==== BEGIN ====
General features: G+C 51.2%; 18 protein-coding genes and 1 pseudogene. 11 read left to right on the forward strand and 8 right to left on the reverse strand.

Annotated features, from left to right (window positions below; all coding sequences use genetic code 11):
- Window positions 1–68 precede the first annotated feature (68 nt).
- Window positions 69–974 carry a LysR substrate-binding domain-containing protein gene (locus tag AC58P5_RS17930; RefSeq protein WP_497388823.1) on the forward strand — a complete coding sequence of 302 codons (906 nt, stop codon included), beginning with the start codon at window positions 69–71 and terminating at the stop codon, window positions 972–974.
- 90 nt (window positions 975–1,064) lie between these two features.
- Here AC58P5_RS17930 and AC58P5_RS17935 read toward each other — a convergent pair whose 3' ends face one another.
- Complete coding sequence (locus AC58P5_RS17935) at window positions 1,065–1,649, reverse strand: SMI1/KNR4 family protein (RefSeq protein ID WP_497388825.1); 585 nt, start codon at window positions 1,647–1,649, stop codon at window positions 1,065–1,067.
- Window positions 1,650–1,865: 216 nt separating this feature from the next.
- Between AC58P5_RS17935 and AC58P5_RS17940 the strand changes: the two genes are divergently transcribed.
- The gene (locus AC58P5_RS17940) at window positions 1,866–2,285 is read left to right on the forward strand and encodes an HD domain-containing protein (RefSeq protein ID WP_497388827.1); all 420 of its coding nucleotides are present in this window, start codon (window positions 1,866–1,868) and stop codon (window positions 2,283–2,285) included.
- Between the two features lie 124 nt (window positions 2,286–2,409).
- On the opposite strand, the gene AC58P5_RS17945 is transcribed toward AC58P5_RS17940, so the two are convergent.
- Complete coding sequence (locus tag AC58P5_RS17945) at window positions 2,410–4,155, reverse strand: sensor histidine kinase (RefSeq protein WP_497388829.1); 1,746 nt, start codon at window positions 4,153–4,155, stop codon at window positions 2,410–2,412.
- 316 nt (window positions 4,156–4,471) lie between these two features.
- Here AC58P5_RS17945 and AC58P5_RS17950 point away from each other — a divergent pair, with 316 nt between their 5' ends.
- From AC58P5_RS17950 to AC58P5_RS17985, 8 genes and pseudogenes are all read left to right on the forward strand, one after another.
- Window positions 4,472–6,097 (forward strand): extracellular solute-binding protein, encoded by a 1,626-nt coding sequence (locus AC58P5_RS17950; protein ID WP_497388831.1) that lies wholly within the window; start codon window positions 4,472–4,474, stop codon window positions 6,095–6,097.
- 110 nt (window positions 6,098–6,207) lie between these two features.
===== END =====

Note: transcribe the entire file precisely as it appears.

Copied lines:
General features: G+C 51.2%; 18 protein-coding genes and 1 pseudogene. 11 read left to right on the forward strand and 8 right to left on the reverse strand.

Annotated features, from left to right (window positions below; all coding sequences use genetic code 11):
- Window positions 1–68 precede the first annotated feature (68 nt).
- Window positions 69–974 carry a LysR substrate-binding domain-containing protein gene (locus tag AC58P5_RS17930; RefSeq protein WP_497388823.1) on the forward strand — a complete coding sequence of 302 codons (906 nt, stop codon included), beginning with the start codon at window positions 69–71 and terminating at the stop codon, window positions 972–974.
- 90 nt (window positions 975–1,064) lie between these two features.
- Here AC58P5_RS17930 and AC58P5_RS17935 read toward each other — a convergent pair whose 3' ends face one another.
- Complete coding sequence (locus AC58P5_RS17935) at window positions 1,065–1,649, reverse strand: SMI1/KNR4 family protein (RefSeq protein ID WP_497388825.1); 585 nt, start codon at window positions 1,647–1,649, stop codon at window positions 1,065–1,067.
- Window positions 1,650–1,865: 216 nt separating this feature from the next.
- Between AC58P5_RS17935 and AC58P5_RS17940 the strand changes: the two genes are divergently transcribed.
- The gene (locus AC58P5_RS17940) at window positions 1,866–2,285 is read left to right on the forward strand and encodes an HD domain-containing protein (RefSeq protein ID WP_497388827.1); all 420 of its coding nucleotides are present in this window, start codon (window positions 1,866–1,868) and stop codon (window positions 2,283–2,285) included.
- Between the two features lie 124 nt (window positions 2,286–2,409).
- On the opposite strand, the gene AC58P5_RS17945 is transcribed toward AC58P5_RS17940, so the two are convergent.
- Complete coding sequence (locus tag AC58P5_RS17945) at window positions 2,410–4,155, reverse strand: sensor histidine kinase (RefSeq protein WP_497388829.1); 1,746 nt, start codon at window positions 4,153–4,155, stop codon at window positions 2,410–2,412.
- 316 nt (window positions 4,156–4,471) lie between these two features.
- Here AC58P5_RS17945 and AC58P5_RS17950 point away from each other — a divergent pair, with 316 nt between their 5' ends.
- From AC58P5_RS17950 to AC58P5_RS17985, 8 genes and pseudogenes are all read left to right on the forward strand, one after another.
- Window positions 4,472–6,097 (forward strand): extracellular solute-binding protein, encoded by a 1,626-nt coding sequence (locus AC58P5_RS17950; protein ID WP_497388831.1) that lies wholly within the window; start codon window positions 4,472–4,474, stop codon window positions 6,095–6,097.
- 110 nt (window positions 6,098–6,207) lie between these two features.